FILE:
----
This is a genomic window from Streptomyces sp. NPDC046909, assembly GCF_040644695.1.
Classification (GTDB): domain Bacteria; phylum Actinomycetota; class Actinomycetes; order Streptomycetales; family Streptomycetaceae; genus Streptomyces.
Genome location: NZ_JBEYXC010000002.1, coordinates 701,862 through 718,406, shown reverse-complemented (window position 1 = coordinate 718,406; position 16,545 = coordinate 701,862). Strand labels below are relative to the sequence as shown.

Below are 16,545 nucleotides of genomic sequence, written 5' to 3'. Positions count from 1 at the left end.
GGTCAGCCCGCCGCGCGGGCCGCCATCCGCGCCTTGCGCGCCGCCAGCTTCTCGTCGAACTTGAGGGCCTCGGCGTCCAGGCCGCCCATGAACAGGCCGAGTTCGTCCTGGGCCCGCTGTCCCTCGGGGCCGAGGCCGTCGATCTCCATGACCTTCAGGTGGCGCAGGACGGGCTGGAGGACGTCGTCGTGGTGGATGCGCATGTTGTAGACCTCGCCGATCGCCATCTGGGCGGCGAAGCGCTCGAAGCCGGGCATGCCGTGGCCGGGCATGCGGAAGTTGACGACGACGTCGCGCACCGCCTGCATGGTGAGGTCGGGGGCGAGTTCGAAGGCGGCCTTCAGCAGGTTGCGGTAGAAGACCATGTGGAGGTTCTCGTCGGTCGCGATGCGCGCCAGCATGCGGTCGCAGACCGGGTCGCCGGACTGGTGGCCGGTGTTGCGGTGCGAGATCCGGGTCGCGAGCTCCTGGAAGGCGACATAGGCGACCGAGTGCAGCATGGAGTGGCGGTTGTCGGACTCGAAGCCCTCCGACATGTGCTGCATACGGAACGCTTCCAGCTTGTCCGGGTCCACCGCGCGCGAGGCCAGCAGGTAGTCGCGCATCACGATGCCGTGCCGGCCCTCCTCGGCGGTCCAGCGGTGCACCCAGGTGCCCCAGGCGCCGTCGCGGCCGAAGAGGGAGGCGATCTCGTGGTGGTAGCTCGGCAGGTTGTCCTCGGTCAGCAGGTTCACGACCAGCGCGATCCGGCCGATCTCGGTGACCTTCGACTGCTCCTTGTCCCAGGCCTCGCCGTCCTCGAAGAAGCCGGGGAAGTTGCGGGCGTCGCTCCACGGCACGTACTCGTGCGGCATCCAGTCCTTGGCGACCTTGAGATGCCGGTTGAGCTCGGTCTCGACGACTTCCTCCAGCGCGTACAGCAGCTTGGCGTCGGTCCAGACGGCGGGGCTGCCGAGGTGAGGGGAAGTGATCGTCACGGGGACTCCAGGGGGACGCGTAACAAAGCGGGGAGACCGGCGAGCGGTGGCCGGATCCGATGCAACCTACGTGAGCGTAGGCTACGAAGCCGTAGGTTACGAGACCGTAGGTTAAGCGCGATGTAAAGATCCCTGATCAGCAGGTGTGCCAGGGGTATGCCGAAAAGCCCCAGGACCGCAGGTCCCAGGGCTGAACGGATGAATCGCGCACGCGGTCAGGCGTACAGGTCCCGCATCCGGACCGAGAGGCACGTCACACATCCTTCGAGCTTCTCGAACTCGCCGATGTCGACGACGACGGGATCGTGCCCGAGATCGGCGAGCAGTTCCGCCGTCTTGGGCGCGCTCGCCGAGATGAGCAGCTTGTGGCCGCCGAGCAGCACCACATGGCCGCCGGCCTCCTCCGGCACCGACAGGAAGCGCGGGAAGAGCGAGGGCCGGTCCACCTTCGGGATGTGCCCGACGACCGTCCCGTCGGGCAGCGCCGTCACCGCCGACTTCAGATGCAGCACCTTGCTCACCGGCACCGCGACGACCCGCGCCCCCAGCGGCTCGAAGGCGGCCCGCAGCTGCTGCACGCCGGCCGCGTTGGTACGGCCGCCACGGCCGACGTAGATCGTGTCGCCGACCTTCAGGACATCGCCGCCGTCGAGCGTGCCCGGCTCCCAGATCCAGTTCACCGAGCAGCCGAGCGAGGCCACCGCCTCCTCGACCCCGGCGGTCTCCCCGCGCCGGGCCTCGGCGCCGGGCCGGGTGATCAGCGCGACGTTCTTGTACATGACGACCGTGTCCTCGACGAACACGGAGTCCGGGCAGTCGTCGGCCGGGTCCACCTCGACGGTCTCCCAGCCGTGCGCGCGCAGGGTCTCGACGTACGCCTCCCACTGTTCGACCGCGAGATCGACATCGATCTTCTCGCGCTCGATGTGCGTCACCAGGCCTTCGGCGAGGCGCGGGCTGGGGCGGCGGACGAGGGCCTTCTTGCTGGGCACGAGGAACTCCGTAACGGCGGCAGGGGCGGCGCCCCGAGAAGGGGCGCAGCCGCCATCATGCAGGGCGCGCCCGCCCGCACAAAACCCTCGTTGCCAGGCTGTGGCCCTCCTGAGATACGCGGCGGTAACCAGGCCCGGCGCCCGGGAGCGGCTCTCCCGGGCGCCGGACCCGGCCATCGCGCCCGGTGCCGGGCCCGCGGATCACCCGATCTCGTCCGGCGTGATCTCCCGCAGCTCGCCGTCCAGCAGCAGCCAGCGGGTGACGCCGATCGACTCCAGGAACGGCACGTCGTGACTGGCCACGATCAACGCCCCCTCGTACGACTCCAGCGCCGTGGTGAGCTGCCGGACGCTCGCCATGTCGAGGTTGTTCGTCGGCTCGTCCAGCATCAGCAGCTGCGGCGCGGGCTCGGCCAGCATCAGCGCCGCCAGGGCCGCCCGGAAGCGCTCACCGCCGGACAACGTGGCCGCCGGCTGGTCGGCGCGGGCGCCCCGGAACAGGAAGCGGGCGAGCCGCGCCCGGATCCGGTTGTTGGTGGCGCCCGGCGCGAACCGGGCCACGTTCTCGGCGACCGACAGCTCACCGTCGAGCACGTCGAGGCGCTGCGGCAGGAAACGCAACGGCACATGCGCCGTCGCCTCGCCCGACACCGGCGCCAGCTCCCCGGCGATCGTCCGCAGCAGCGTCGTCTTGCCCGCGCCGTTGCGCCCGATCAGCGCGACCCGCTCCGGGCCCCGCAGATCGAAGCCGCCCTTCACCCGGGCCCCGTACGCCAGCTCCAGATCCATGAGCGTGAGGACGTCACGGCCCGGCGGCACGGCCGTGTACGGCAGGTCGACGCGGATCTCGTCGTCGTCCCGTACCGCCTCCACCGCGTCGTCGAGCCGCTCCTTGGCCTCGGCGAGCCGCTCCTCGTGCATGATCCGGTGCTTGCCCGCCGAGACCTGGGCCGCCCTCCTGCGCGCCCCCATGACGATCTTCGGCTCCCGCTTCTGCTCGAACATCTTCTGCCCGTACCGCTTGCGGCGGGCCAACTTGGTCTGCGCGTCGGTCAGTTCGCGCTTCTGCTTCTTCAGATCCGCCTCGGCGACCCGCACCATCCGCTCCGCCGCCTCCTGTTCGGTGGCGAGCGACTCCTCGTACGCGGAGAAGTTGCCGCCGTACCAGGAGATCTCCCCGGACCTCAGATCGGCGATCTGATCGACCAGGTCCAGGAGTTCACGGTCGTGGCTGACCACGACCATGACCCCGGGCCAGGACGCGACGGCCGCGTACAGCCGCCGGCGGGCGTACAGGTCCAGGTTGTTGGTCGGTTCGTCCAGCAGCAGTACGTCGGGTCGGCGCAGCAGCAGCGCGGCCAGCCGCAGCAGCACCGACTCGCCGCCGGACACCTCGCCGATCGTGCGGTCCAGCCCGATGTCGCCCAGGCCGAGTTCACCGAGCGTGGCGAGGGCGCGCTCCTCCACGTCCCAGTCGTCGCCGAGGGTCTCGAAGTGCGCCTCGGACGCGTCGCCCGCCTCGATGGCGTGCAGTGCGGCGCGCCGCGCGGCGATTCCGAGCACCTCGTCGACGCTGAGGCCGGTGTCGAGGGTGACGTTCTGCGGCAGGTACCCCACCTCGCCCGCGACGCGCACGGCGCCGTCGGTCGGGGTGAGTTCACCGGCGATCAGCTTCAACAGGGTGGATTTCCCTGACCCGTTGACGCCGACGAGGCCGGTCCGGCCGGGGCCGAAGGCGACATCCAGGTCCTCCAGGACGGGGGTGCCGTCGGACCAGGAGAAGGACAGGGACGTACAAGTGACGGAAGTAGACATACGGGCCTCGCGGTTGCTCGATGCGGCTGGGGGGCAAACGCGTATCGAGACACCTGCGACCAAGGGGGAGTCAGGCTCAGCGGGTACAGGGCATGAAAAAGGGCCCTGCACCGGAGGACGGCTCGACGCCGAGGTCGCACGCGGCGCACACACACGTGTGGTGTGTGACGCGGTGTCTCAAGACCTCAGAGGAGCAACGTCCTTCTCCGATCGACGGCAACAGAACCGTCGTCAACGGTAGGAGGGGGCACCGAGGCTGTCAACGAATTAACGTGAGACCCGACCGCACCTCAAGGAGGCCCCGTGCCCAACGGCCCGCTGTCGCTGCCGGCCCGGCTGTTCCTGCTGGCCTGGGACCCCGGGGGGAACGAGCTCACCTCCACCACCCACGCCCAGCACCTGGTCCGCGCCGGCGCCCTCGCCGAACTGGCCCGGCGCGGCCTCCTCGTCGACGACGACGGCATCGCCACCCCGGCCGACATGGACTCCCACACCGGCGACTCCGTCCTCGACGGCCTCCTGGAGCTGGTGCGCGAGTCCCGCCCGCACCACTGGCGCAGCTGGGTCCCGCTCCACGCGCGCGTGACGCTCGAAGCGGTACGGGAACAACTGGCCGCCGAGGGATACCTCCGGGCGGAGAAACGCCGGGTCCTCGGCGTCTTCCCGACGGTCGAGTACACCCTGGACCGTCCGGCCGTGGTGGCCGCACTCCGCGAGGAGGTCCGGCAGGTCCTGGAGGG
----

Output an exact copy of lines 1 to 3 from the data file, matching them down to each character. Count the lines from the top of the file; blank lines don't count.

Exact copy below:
This is a genomic window from Streptomyces sp. NPDC046909, assembly GCF_040644695.1.
Classification (GTDB): domain Bacteria; phylum Actinomycetota; class Actinomycetes; order Streptomycetales; family Streptomycetaceae; genus Streptomyces.
Genome location: NZ_JBEYXC010000002.1, coordinates 701,862 through 718,406, shown reverse-complemented (window position 1 = coordinate 718,406; position 16,545 = coordinate 701,862). Strand labels below are relative to the sequence as shown.